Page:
I just watched Angels Falls this weekend. I thought it was a terrible movie - watchable but just not good. I'm sure the book was way better as NR is a fantastic writer, but I did not really get drawn into sympathy with Heather Locklear's character. I think some of that was her performance. I can't criticize it technically. She obviously followed the script and her direction, but there was a depth of feeling missing. I knew she was traumatized because she turned her head a lot and I was told - over and over again - that she was, she even had some facial expressions that carefully didn't line her beautiful face, but there was no depth of emotion in her being or her eyes. Her grooming was also an issue. She always looked perfectly groomed, not like someone who had been on the run for a year in her car. I laughed out loud when the other character told her she needed a day of beauty because she looked haggard - she didn't - not even when she was sleeping in the tub!! JS, the lead actor, was also pretty good, but he too seemed stiff and mechanical in going through his part. I know he was supposed to be into the lead character, but he was not directed well enough or didn't act well enough to pull off his dual duty as a suspect and catalyst for the mystery. He was just a pretty face.
In fact, all of the characters, except for the doctor, the sheriff and the Lothario son seemed like people reciting lines rather than real to the story. Especially the young blond waitress who actually looked like an actress waiting tables trying to be noticed by a casting agent, except she's supposed to be a country girl wanting to marry a local boy and not in LA. She also didn't deliver any of her lines appropriately.
I also had issue with the lighting sometimes. It seemed too dark. The sets, also, seemed to, well, clean and pristine to be realistic. Picking tacky colors does not by itself make for authenticity. Neither does telling me that the place needs a paint job when it doesn't particularly look like it. I don't know why they kept mentioning that, it didn't enhance the later need to actually paint the walls - without telling the cops necessary evidence.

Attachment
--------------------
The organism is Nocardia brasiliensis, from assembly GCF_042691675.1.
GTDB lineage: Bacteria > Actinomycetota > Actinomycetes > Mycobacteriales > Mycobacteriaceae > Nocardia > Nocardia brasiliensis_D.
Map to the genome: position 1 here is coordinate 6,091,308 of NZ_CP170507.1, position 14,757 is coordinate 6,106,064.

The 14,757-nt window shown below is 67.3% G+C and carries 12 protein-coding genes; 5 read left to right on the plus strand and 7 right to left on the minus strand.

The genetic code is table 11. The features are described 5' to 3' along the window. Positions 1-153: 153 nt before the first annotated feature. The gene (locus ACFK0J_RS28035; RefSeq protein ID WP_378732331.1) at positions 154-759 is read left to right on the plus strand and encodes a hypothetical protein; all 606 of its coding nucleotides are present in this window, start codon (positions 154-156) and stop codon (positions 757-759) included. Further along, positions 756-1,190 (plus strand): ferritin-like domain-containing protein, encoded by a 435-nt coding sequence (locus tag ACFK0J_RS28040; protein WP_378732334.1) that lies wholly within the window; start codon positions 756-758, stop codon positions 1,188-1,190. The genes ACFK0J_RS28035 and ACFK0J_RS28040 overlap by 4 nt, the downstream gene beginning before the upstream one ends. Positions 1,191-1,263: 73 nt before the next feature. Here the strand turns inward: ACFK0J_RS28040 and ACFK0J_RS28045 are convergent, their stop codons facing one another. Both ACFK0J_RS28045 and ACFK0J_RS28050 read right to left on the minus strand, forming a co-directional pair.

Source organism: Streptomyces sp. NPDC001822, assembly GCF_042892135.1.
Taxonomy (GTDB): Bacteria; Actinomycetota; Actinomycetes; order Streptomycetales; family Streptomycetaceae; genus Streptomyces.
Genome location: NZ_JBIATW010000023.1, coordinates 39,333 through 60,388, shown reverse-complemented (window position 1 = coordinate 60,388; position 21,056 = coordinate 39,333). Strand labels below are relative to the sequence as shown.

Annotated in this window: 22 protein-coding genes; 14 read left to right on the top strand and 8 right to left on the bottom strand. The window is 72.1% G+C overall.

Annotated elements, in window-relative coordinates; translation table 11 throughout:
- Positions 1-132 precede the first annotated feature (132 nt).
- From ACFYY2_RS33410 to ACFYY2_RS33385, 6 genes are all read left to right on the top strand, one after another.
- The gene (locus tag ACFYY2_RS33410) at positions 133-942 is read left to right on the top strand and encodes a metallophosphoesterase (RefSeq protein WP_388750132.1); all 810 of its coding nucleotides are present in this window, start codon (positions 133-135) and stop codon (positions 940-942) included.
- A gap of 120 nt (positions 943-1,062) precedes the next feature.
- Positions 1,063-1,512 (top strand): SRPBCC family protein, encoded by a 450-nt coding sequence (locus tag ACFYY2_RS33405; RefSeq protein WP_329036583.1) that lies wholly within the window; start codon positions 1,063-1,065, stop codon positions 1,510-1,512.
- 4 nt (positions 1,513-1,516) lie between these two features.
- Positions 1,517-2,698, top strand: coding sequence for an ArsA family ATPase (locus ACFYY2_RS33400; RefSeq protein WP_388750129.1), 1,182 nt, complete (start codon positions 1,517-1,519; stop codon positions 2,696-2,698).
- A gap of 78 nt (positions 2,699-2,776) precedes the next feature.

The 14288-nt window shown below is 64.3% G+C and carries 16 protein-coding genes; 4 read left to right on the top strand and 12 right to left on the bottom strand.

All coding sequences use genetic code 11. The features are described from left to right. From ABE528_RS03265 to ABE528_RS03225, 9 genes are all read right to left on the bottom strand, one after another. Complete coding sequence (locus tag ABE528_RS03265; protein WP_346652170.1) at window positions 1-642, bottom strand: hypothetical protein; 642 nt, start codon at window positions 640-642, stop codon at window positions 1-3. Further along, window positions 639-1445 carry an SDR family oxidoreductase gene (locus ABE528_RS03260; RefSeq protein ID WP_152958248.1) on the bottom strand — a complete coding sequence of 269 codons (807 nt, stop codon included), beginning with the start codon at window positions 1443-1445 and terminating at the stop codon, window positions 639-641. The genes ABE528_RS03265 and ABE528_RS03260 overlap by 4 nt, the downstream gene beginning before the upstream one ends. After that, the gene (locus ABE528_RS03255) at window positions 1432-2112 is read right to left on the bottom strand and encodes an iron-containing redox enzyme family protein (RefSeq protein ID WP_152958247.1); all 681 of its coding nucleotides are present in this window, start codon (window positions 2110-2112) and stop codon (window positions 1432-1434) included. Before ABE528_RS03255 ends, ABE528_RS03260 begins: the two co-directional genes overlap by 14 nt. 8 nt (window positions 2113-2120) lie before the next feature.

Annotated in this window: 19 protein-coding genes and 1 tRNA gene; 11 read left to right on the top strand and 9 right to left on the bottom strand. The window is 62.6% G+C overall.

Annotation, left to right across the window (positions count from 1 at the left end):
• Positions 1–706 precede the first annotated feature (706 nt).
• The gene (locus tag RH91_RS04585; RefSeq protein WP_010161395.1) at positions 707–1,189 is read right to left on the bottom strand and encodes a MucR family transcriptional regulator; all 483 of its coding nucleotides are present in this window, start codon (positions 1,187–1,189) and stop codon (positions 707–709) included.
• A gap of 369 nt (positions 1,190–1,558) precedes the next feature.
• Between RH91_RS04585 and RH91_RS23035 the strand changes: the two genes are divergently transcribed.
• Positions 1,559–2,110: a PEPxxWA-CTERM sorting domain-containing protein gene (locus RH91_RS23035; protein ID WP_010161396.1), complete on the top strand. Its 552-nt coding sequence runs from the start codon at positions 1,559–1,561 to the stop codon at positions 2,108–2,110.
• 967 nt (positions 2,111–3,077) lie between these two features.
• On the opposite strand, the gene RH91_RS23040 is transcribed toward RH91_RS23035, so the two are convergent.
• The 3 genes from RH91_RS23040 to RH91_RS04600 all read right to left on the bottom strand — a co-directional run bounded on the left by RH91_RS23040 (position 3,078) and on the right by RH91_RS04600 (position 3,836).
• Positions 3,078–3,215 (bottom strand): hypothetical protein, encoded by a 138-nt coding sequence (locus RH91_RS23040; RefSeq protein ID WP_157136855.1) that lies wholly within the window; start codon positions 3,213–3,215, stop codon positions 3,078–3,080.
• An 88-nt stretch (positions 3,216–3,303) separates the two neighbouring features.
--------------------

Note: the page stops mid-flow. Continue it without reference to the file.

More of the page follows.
The script was another problem here. Nora Roberts is a poet. Her writing is amazing and her characters vivid and compelling. The stories are also carefully crafted. I'm sure the book itself works well as a mystery. Here, the story was obviously edited to fit the format and the running time. As a result, I felt the story was choppy and lacking in depth. Some of the things that could have been startling were too abrupt and some of the facts were shoved down our throats in an unconvincing way and didn't add anything to the story. For instance, that the blond waitress wanted the Lothario added nothing to the mystery and it's constant repetition didn't work to make me really believe or care. I only knew they wanted each other because the mother kept whinging on about it while talking about her son's sex life (ewwww, meanwhile, the actors barely bothered to keep up the pretense, and, like I said, it didn't add anything to the mystery because it was the mother who fought back, badly, against her son being a suspect and not the waitress - who could have done a good job at that since she was befriending Heather's character.
Given how wonderful Nora's writing is, this was a big disappointment.
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